2. Acid environments affect biofilm formation and gene expression in isolates of Salmonella enterica Typhimurium DT104.

    Science.gov (United States)

    O'Leary, Denis; McCabe, Evonne M; McCusker, Matthew P; Martins, Marta; Fanning, Séamus; Duffy, Geraldine

    2015-08-01

    The aim of this study was to examine the survival and potential virulence of biofilm-forming Salmonella Typhimurium DT104 under mild acid conditions. Salmonella Typhimurium DT104 employs an acid tolerance response (ATR) allowing it to adapt to acidic environments. The threat that these acid adapted cells pose to food safety could be enhanced if they also produce biofilms in acidic conditions. The cells were acid-adapted by culturing them in 1% glucose and their ability to form biofilms on stainless steel and on the surface of Luria Bertani (LB) broth at pH7 and pH5 was examined. Plate counts were performed to examine cell survival. RNA was isolated from cells to examine changes in the expression of genes associated with virulence, invasion, biofilm formation and global gene regulation in response to acid stress. Of the 4 isolates that were examined only one (1481) that produced a rigid biofilm in LB broth at pH7 also formed this same structure at pH5. This indicated that the lactic acid severely impeded the biofilm producing capabilities of the other isolates examined under these conditions. Isolate 1481 also had higher expression of genes associated with virulence (hilA) and invasion (invA) with a 24.34-fold and 13.68-fold increase in relative gene expression respectively at pH5 compared to pH7. Although genes associated with biofilm formation had increased expression in response to acid stress for all the isolates this only resulted in the formation of a biofilm by isolate 1481. This suggests that in addition to the range of genes associated with biofilm production at neutral pH, there are genes whose protein products specifically aid in biofilm production in acidic environments. Furthermore, it highlights the potential for the use of lactic acid for the inhibition of Salmonella biofilms.

  3. The muc+ gene of plasmid pKM101 prevents respiration shutoff in far ultraviolet-irradiated Salmonella typhimurium.

    Science.gov (United States)

    Swenson, P A

    1981-01-01

    The plasmid PKM101 is known to protect Escherichia coli and Salmonella typhimurium against killing by far UV irradiation and to enhance UV-induced mutagenesis. The muc+ gene of the plasmid is responsible for both of these effects. This paper shows that respiration of S. typhimurium shuts off about an hour after UV irradiation and that pKM101 prevents the shutoff. Plasmids which contained Tn5 translocatable elements, either in (and having produced a muc mutation) or flanking the muc+ gene, have been introduced into S. typhimurium. The muc mutant plasmid, which does not protect its host against UV killing and does not enhance UV induced mutagenesis, also does not protect against UV induced respiration shutoff. Likewise, plasmids in which the Tn5 translocatable elements flank the muc+ gene protect against shutoff of respiration. Thus the muc+ gene of pKM101 is responsible for protection against UV induced shutoff of respiration in S. typhimurium.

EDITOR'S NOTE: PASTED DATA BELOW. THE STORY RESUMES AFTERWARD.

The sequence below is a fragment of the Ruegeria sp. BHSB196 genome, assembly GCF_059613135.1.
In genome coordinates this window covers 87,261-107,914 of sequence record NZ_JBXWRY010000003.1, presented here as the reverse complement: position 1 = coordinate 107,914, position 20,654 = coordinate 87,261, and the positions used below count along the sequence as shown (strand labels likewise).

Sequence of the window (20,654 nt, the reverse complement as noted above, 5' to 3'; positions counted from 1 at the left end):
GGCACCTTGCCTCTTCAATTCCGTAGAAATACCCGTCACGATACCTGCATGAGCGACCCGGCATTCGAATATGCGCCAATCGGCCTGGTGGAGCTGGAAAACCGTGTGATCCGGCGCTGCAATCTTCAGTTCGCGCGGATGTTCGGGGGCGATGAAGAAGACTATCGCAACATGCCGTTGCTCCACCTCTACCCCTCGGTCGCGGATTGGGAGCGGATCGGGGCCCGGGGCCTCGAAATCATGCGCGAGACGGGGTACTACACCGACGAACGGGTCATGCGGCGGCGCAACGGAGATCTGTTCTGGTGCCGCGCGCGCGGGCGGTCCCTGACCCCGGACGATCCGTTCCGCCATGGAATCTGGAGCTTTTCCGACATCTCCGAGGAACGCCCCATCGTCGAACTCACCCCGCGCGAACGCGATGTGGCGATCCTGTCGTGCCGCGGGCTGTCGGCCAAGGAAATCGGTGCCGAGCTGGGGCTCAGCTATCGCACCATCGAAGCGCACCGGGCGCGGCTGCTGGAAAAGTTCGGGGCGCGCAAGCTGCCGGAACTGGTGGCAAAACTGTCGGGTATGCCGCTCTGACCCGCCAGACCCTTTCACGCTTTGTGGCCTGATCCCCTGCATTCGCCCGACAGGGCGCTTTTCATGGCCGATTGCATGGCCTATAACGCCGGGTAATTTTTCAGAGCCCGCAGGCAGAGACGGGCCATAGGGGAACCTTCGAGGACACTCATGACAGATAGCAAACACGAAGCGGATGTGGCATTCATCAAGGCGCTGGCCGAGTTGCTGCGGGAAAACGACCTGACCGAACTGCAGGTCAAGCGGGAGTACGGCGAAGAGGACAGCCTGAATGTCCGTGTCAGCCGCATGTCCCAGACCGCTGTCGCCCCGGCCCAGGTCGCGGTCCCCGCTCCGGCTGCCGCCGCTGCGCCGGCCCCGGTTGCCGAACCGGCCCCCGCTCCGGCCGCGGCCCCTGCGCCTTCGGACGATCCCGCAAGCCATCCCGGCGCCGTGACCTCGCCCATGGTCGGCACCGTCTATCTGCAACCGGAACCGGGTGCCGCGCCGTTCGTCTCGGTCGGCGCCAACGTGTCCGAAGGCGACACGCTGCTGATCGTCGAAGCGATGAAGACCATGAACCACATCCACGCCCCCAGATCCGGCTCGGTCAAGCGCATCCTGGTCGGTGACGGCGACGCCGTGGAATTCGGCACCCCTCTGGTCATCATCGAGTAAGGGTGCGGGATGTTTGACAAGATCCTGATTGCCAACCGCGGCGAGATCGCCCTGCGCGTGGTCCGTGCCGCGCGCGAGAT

4. Construction of the recombinant attenuated Salmonella typhimurium under the control of the in vivo inducible nirB promoter%NirB启动子调控下鼠沙门氏菌体内诱导型表达载体的构建

    Institute of Scientific and Technical Information of China (English)

    郭恒; 刘明远; 王光明; 王学林; 李慧萍; 刘学; 张凌怡; 唐艺芝; 高鹤; 杨秀丽; 徐德启

    2011-01-01

    目的 构建遗传稳定性良好的沙门氏菌体内诱导型表达载体.方法 以克隆载体pGB2为基础,将沙门氏菌厌氧启动子PnirB和EGFP基因串联,并在其多克隆位点 MCS 下游引入 rrnbT1T2 转录终止序列,构建沙门氏菌低拷贝体内诱导型表达载体 pGnirB-EGFP-rrnb,电转化入鼠伤寒沙门氏菌phoP/phoQ株,对质粒的稳定性及蛋白表达情况进行检测.结果 含有低拷贝重组质粒的沙门氏菌在缺失抗生素选择压力下盲传100代后质粒稳定性高于95%,在厌氧静置72 h培养后激光共聚焦显微镜下可观察到明显绿色荧光.结论 高度稳定的沙门氏菌体内诱导型表达载体构建成功,为研制以鼠伤寒沙门氏菌为活载体的新型口服疫苗奠定了基础.%Objective Construction of a stable expression vector under the controlof the in vivo inducible nirB promoter in the salm onella typhim urium (S . typhim urium ) .Methods Anaerobic promoter P nir B of salm onella and EGFP were connected into cloning vector pGB2 ,rmbT1T2 transcription termination sequence was inserted into the downstrean of multiply clone sites(M CS) .This plasmid was introduced into S .typhimurium strain phoP/phoQ .The stability of pGB2-based vaccine constructs was determined .The expression of report gene EGFP was detected. Results Salmonella contained pGB2-based plasm id was cultivated for 100 generations without an-tibiotic selection ,the stability of plasm id was up to 95% .Strong green fluorescent can be observed after stationary cultivation for 72 hours under laser scanning confocal microscope. Conclusion The low-copy-number internal-induced eukaryotic expression vector f pG nirB-EGFP-rmb was constructed successfully and stably expressed in salm onella under the control of the in vivo inducible PnirB promoter.It laid a foundation of further study on a new type pre-exposure oral vaccine by using attenuated salm onella as vector.

  5. Experimental annotation of post-translational features and translated coding regions in the pathogen Salmonella Typhimurium

    Directory of Open Access Journals (Sweden)

    Smith Richard D

    2011-08-01